SciELO - Scientific Electronic Library Online

 
vol.27 issue3Influence of Blood on the Accuracy of Raypex 5 and Root ZX Electronic Foramen Locators: An In Vivo StudyEdentulism, Severe Tooth Loss and Lack of Functional Dentition in Elders: A Study in Southern Brazil author indexsubject indexarticles search
Home Pagealphabetic serial listing  

Services on Demand

Journal

Article

Indicators

Related links

Share


Brazilian Dental Journal

Print version ISSN 0103-6440On-line version ISSN 1806-4760

Braz. Dent. J. vol.27 no.3 Ribeirão Preto May/June 2016

http://dx.doi.org/10.1590/0103-6440201600881 

Articles

Oral Health in Elders with Parkinson's Disease

Giselle Rodrigues Ribeiro1 

Camila Heitor Campos1 

Renata Cunha Matheus Rodrigues Garcia1 

1Department of Prosthodontics and Periodontology, Piracicaba Dental School, UNICAMP - Universidade Estadual de Campinas, Piracicaba, SP, Brazil

Abstract

This study aimed to evaluate objectively and subjectively the oral health of elders with Parkinson's disease (PD), using clinical oral assessments and the General Oral Health Assessment Index (GOHAI). Subjects included 37 removable prosthesis wearers, 17 with PD (mean age 69.59±5.09 years) and 20 without PD (mean age 72.00±5.69 years). The objective assessment included an evaluation of oral characteristics, including the number of remaining teeth, decayed, missing and filled teeth (DMFT), visible plaque index (VPI), salivary flow rate and removable prosthesis conditions. The subjective assessment included self-perception of oral health collected using the GOHAI index. The number of remaining teeth, DMFT, VPI, salivary flow rate and GOHAI data were compared between the groups using t-tests. Removable prosthesis conditions were analyzed using χ2 tests (p<0.05). There were no group differences in the number of remaining teeth, DMFT, VPI or salivary flow rate (p>0.05). Greater maxillary prosthesis defects were observed in the control group (p=0.037). GOHAI scores were low for the PD group and moderate for controls, yielding a group difference (p=0.04). In conclusion, elders with PD have similar oral health to controls. Although all elders had few remaining teeth, high DMFT and high VPI, PD elders had more negative self-perceptions of their oral health than did the controls.

Key Words: Parkinson's disease; oral hygiene; oral health; removable dental prosthesis.

Resumo

Este estudo teve como objetivo avaliar objetiva e subjetivamente a saúde bucal em idosos com doença de Parkinson (DP), usando avaliações clínicas bucais e do General Oral Health Assessment Index (GOHAI). Os participantes foram 37 indivíduos usuários de prótese removível, 17 com DP (idade média 69,59±5,09 anos) e 20 sem DP (idade média 72,00±5,69 anos). A avaliação objetiva incluiu avaliação de características bucais,incluindo número de dentes remanescentes; dentes cariados, perdidos e obturados (CPOD); índice de placa visível (IPV), a taxa de fluxo salivar e as condições das próteses removíveis. A avaliação subjetiva incluiu autopercepção da saúde bucal, coletada usando o índice GOHAI. O número de dentes remanescentes, CPOD, IPV, fluxo salivar e os dados GOHAI foram comparadas entre os grupos utilizando o teste t . As condições das próteses removíveis foram analisadas utilizando o teste χ2 (p<0,05). Não houve diferenças entre os grupos no número de dentes remanescentes, CPOD, IPV ou fluxo salivar (p>0,05). Maiores defeitos na prótese superior foi observada no grupo controle (p=0,037). As pontuações do GOHAI foram baixa para o grupo DP e moderada para os controles, com diferença entre os grupos (p=0,04). Como conclusão, os idosos com doença de Parkinson tem saúde bucal semelhante aos controles. Embora todos os idosos tenham poucos dentes remanescentes, alto CPOD e alto IPV, os idosos com DP apresentaram autopercepção mais negativa da sua saúde bucal em relação aos controles.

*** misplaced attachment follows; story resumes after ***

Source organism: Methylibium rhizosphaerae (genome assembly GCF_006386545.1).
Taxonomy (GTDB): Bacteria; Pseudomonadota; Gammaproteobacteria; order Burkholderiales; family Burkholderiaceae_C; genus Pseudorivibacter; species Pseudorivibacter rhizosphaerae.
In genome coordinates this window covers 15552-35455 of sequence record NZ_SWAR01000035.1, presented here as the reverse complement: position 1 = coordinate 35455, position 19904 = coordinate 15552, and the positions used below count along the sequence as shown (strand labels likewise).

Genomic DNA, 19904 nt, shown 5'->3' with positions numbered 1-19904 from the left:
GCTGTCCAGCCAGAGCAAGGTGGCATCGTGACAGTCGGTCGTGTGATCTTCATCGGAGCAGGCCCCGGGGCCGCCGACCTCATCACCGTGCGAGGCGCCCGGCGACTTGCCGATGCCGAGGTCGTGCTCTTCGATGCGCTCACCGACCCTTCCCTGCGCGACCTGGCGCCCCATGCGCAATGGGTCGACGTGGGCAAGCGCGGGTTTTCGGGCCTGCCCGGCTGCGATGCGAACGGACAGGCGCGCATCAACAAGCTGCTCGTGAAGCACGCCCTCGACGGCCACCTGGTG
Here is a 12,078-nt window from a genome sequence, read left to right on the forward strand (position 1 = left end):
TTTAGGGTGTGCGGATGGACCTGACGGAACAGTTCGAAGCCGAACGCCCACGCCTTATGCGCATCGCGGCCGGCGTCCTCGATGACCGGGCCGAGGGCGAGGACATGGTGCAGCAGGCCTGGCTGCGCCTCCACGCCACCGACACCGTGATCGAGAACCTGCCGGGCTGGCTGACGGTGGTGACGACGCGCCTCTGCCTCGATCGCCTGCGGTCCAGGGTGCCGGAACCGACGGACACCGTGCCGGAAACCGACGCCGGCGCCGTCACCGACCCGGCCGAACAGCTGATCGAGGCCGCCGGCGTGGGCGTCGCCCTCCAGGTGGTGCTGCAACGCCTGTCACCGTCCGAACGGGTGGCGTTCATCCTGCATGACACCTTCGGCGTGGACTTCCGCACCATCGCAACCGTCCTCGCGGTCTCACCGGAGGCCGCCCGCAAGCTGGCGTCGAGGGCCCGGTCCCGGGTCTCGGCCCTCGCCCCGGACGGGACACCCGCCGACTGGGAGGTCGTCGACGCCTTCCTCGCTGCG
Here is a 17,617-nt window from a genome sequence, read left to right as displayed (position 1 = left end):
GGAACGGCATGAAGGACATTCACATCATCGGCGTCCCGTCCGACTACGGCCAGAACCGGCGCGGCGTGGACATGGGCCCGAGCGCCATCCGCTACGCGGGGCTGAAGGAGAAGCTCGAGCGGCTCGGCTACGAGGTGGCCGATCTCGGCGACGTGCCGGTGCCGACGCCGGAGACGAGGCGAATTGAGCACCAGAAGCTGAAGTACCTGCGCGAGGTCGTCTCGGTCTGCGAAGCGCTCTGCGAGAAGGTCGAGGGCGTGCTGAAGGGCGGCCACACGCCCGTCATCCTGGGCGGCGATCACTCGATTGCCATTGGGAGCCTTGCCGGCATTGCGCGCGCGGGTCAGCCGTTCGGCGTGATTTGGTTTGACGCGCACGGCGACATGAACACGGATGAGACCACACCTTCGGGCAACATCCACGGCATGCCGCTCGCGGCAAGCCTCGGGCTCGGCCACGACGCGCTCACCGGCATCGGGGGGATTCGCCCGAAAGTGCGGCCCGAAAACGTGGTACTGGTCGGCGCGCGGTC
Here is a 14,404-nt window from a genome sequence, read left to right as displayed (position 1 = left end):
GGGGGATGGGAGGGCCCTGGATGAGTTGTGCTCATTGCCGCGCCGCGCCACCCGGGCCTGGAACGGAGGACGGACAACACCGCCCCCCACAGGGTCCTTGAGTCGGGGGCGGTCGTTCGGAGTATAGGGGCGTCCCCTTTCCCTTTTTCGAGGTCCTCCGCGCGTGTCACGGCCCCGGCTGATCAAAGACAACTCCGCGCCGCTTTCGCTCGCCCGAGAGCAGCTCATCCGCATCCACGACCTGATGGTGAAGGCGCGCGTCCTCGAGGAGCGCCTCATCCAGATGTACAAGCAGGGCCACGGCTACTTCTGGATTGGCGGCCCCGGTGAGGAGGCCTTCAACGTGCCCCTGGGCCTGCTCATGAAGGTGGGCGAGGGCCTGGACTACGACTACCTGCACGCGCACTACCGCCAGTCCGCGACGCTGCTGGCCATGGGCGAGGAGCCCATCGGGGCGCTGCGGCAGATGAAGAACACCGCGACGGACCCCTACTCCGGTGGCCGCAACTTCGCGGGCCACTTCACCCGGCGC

Introduction

Parkinson's disease (PD) is the second most common neurodegenerative disorder. It is characterized by intracellular α-synuclein-positive inclusions called Lewy bodies and by nigrostriatal cell loss, which cause motor and non-motor symptoms 1. Cardinal motor symptoms include resting tremor, bradykinesia, rigidity and postural instability 2, and diagnosis requires the presence of at least two of these symptoms, coupled with asymmetric symptom onset and a good response to levodopa 1. Non-motor symptoms occur in over 90% of patients across all stages and include neuropsychiatric and autonomous dysfunction, such as depression, anxiety, apathy, cognitive and sleep disturbances, sensory symptoms, fatigue and pain 3.

Motor symptoms may interfere with automated small hand movements 4, causing impairment in toothbrushing ability, which is considered a primary risk factor for deteriorated oral health in PD patients 5. In addition to non-motor symptoms, such as dementia or apathy, altered motor behavior and particularly motor fluctuations may influence the quality and frequency of daily oral hygiene care by these patients 5.

Results of studies assessing oral health in patients with PD have been controversial 5,7,8,9. Surveys with larger number of participants showed that PD patients have more missing teeth, caries, dental biofilm 7 and poorer periodontal health 5,8 compared with individuals without the disease 7. In contrast, Fukayo et al. 6 found that PD patients had significantly more teeth and less caries than a control group of similar age 6. These controversial results underscore the need for further studies of oral health in PD patients.

Oral health means more than good teeth; it is a component of general health essential for well-being 8. Assessment of oral health, based solely on clinical diagnosis by dentists, often leads to an overestimation of the true need for treatment in elders 9 because it does not evaluate self-perceptions about oral health. Self-perception of oral health is a multidimensional measurement that reflects individuals' subjective experience of their functional, social and psychological well-being 10, and often motivates seeking dental treatment 11. Subjective assessments 12,14 were developed to enhance the clinicians' ability to assess self-perception of oral health and oral health-related quality of life in elders.